AdviceIQ Articles

  • How to Head Off a Tax Bite

    The top tax rate on capital gains went up this year. If you and your advisor are smart with tax planning, you don’t have to pay this rate at all.

    Should you make more than $400,000, and you sell an asset that increased in value, the tax on your gains is now 20%, up from 15% last year. This includes securities that rise in price, dividends from stocks and profit from a home. If you make between $36,250 and $400,000, the tax is 15% and if you make less than that, you don’t have to pay taxes on capital gains.

  • Protection From Ex-Spouses

    Protecting your assets from an ex-spouse is getting easier. My state, South Dakota, joins Nevada in tightening protections on special trusts set up to shield holdings.

  • Rules for Advisors’ Clients

    Finding a good advisor is only half of a fruitful advisor-client relationship. Being a good client can help you increase your wealth because some advisors do just a little bit more for great clients who are easy to work with.

    Here are a few guidelines for doing your part to build a good relationship with your advisor.

  • Which One: Roth or 401(k)?

    If you have a Roth IRA and an employer-based retirement plan, such as a 401(k), which do you fund first if you cannot give the maximum allowable contribution to them all? With some exceptions, the answer is usually the Roth IRA.

  • How to File Your Taxes Right

    With less than two weeks until taxes are due, you may find yourself scrambling to get your return filed. Here are some tips, tricks and reminders to make your filing a little easier, and make sure that you get the best result possible this year.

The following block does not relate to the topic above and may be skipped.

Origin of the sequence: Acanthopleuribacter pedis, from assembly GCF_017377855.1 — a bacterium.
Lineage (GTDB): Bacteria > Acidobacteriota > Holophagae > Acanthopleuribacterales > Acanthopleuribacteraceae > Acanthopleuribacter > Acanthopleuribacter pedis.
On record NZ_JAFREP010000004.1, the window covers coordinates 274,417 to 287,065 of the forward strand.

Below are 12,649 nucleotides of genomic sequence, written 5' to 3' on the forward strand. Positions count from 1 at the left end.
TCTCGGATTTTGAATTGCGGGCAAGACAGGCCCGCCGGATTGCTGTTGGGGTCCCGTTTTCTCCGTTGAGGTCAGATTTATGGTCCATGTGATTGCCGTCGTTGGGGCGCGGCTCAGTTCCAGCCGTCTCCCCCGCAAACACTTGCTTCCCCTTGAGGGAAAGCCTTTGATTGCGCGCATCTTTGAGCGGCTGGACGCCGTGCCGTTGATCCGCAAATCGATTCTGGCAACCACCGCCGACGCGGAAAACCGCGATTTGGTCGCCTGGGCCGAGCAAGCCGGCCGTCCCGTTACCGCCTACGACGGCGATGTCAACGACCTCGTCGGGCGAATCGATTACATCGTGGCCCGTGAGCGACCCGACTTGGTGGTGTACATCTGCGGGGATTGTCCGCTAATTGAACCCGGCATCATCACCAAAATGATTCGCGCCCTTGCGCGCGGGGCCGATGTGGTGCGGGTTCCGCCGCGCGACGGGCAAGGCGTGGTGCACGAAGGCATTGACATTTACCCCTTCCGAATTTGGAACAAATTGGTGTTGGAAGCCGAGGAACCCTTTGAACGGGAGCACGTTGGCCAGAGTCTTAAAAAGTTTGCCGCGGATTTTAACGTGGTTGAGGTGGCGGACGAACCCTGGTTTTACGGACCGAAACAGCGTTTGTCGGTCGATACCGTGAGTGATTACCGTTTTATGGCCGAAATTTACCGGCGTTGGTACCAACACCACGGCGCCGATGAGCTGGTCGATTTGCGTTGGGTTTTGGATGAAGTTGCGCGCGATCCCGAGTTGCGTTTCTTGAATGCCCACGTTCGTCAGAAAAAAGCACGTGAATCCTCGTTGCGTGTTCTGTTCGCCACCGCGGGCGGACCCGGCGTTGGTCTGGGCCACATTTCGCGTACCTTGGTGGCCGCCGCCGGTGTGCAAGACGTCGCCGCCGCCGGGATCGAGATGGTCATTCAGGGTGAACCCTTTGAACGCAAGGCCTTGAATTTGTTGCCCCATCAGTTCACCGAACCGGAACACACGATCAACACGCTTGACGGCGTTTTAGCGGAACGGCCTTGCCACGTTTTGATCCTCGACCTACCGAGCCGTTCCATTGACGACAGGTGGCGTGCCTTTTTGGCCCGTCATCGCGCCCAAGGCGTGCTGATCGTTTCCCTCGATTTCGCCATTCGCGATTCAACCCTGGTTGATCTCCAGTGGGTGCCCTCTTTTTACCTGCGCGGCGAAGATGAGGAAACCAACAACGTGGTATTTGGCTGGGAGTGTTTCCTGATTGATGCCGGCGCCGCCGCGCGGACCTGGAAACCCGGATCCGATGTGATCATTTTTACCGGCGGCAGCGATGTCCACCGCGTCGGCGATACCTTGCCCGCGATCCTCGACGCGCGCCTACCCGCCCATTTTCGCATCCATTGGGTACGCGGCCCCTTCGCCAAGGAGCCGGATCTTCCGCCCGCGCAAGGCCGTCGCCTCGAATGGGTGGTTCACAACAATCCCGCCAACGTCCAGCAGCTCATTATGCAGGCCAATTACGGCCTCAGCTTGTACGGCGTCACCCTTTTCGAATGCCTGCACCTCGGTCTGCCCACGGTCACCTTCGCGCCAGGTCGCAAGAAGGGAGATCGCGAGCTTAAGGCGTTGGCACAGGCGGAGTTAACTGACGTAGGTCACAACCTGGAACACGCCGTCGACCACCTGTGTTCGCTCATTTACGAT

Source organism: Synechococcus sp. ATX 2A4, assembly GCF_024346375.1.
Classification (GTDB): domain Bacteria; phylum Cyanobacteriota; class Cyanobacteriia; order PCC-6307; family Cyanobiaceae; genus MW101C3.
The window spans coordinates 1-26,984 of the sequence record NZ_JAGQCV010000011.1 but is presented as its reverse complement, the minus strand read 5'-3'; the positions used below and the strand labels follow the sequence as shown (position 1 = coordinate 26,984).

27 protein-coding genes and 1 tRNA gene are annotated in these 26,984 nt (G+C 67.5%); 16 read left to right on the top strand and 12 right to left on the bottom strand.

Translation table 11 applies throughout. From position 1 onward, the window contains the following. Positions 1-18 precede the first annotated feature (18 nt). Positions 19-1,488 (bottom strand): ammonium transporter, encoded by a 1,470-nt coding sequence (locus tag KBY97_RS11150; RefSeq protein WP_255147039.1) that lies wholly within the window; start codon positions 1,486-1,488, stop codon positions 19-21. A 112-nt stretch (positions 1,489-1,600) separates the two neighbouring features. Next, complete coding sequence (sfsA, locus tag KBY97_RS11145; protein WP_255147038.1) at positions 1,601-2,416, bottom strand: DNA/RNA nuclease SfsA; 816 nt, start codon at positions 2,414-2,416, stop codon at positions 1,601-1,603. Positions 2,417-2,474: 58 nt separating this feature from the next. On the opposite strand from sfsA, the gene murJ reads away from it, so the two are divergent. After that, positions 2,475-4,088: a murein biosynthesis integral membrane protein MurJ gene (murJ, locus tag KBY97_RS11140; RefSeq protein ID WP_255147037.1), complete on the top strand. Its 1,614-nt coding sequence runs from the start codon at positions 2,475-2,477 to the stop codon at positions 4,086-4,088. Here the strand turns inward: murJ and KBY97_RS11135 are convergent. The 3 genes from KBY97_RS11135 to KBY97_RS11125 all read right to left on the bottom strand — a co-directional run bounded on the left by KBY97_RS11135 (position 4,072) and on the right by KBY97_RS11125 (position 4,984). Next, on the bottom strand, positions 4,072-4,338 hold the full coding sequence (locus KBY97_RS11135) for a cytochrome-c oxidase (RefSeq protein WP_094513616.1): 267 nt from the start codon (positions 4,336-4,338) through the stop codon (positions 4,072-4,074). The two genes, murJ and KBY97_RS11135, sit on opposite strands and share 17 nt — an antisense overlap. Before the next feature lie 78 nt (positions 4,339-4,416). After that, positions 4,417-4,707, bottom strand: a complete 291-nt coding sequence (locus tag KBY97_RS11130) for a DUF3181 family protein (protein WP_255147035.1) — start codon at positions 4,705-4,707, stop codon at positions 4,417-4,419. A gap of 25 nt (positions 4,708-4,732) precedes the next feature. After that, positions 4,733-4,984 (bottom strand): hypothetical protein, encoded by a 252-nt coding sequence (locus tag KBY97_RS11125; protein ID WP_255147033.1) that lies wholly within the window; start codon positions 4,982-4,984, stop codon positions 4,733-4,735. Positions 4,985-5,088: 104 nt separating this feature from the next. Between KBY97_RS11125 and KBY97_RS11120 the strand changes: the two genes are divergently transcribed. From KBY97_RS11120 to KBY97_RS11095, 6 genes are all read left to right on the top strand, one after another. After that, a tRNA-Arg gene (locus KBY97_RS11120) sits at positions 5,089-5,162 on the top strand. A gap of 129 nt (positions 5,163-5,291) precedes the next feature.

1. Determining which 1040 to file. Taxes are complicated, and figuring out which forms you need is a yearly headache as your financial situation changes. Look at this quick breakdown of the main individual tax return forms and who should file each one:

  • 7 Student Aid Filing Tips

    The cost of a college education is so high these days that few families can send their children to school without student aid. But filing an application is not easy. These seven tips should help.

    There are hundreds of scholarships, grants and student loan programs to help lighten the load, and most require you to fill out one vital form before you apply.

  • March Madness and Stocks

    Sports metaphors and investing are natural pairs. A good way to look at portfolio management is the NCAA March Madness tournament, reaching its climax this weekend. As with basketball, you need to bet on the top-ranked contestants, but also be flexible since things change.

  • Retirees: Tax-Friendly States

    What states tax retirees the least? That’s something to ponder as you plan where to retire to. It’s not the predominant factor, but an important consideration.

    Kiplinger’s put together an interactive map that shows tax friendliness for retirees. The magazine has links to states with no sales tax, or low sales taxes, no income tax and more.

  • Good Clients are Patient

    Being a good client is just as important as finding a capable advisor. One of the key traits of a good client is willingness to stick to a portfolio for the long-term and trust the advisor’s recommendations.

    While finding an educated, experienced and ethical advisor is very important, it’s only half the story. Of course, a good advisor can positively influence a client’s behavior, but the client ultimately makes the decisions that lead to success.

  • Mental Barriers to Saving

    Why is it so difficult to save for the future? Answer: psychological stumbling blocks. If you’re like most Americans, you probably don’t know how much you need to save to achieve your financial goals.


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